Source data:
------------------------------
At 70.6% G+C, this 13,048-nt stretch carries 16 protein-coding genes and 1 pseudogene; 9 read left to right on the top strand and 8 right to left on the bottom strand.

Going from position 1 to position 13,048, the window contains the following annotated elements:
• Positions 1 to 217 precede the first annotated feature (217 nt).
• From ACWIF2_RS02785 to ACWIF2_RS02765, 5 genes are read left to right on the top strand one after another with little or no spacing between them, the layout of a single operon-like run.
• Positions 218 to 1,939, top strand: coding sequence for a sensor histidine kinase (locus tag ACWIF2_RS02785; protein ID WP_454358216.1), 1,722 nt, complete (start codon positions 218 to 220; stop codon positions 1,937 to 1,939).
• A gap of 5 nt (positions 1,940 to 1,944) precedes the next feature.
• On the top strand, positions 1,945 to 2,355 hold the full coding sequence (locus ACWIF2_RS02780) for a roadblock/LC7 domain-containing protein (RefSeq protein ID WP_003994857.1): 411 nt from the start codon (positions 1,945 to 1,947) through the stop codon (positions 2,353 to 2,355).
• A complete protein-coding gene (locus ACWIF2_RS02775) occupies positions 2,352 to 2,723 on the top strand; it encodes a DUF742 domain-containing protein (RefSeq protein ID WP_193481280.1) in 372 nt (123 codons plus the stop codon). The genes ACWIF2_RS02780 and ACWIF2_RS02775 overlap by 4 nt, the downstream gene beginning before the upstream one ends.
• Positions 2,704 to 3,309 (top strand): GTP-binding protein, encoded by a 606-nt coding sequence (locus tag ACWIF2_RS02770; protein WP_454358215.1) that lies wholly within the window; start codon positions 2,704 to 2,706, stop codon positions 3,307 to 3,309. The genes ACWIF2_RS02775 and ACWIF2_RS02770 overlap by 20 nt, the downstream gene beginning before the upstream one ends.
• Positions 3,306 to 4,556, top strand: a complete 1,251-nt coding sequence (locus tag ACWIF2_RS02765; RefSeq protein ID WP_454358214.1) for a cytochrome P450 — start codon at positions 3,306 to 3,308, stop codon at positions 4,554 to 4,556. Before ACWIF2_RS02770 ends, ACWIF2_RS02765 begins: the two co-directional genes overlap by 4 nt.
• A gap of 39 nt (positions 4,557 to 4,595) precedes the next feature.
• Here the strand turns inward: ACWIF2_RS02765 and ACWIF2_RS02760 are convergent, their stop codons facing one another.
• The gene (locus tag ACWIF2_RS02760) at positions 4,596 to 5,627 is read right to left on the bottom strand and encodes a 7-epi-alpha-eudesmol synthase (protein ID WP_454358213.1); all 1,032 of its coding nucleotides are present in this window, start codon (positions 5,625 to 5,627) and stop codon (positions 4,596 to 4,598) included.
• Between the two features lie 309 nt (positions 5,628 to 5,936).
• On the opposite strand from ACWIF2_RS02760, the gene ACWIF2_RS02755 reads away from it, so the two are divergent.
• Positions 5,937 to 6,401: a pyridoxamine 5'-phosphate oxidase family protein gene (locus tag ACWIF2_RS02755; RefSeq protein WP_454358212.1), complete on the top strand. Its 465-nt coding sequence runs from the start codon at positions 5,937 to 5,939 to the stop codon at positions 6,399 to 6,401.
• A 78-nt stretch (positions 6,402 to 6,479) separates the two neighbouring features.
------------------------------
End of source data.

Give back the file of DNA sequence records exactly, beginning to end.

At 70.6% G+C, this 13,048-nt stretch carries 16 protein-coding genes and 1 pseudogene; 9 read left to right on the top strand and 8 right to left on the bottom strand.

Going from position 1 to position 13,048, the window contains the following annotated elements:
• Positions 1 to 217 precede the first annotated feature (217 nt).
• From ACWIF2_RS02785 to ACWIF2_RS02765, 5 genes are read left to right on the top strand one after another with little or no spacing between them, the layout of a single operon-like run.
• Positions 218 to 1,939, top strand: coding sequence for a sensor histidine kinase (locus tag ACWIF2_RS02785; protein ID WP_454358216.1), 1,722 nt, complete (start codon positions 218 to 220; stop codon positions 1,937 to 1,939).
• A gap of 5 nt (positions 1,940 to 1,944) precedes the next feature.
• On the top strand, positions 1,945 to 2,355 hold the full coding sequence (locus ACWIF2_RS02780) for a roadblock/LC7 domain-containing protein (RefSeq protein ID WP_003994857.1): 411 nt from the start codon (positions 1,945 to 1,947) through the stop codon (positions 2,353 to 2,355).
• A complete protein-coding gene (locus ACWIF2_RS02775) occupies positions 2,352 to 2,723 on the top strand; it encodes a DUF742 domain-containing protein (RefSeq protein ID WP_193481280.1) in 372 nt (123 codons plus the stop codon). The genes ACWIF2_RS02780 and ACWIF2_RS02775 overlap by 4 nt, the downstream gene beginning before the upstream one ends.
• Positions 2,704 to 3,309 (top strand): GTP-binding protein, encoded by a 606-nt coding sequence (locus tag ACWIF2_RS02770; protein WP_454358215.1) that lies wholly within the window; start codon positions 2,704 to 2,706, stop codon positions 3,307 to 3,309. The genes ACWIF2_RS02775 and ACWIF2_RS02770 overlap by 20 nt, the downstream gene beginning before the upstream one ends.
• Positions 3,306 to 4,556, top strand: a complete 1,251-nt coding sequence (locus tag ACWIF2_RS02765; RefSeq protein ID WP_454358214.1) for a cytochrome P450 — start codon at positions 3,306 to 3,308, stop codon at positions 4,554 to 4,556. Before ACWIF2_RS02770 ends, ACWIF2_RS02765 begins: the two co-directional genes overlap by 4 nt.
• A gap of 39 nt (positions 4,557 to 4,595) precedes the next feature.
• Here the strand turns inward: ACWIF2_RS02765 and ACWIF2_RS02760 are convergent, their stop codons facing one another.
• The gene (locus tag ACWIF2_RS02760) at positions 4,596 to 5,627 is read right to left on the bottom strand and encodes a 7-epi-alpha-eudesmol synthase (protein ID WP_454358213.1); all 1,032 of its coding nucleotides are present in this window, start codon (positions 5,625 to 5,627) and stop codon (positions 4,596 to 4,598) included.
• Between the two features lie 309 nt (positions 5,628 to 5,936).
• On the opposite strand from ACWIF2_RS02760, the gene ACWIF2_RS02755 reads away from it, so the two are divergent.
• Positions 5,937 to 6,401: a pyridoxamine 5'-phosphate oxidase family protein gene (locus tag ACWIF2_RS02755; RefSeq protein WP_454358212.1), complete on the top strand. Its 465-nt coding sequence runs from the start codon at positions 5,937 to 5,939 to the stop codon at positions 6,399 to 6,401.
• A 78-nt stretch (positions 6,402 to 6,479) separates the two neighbouring features.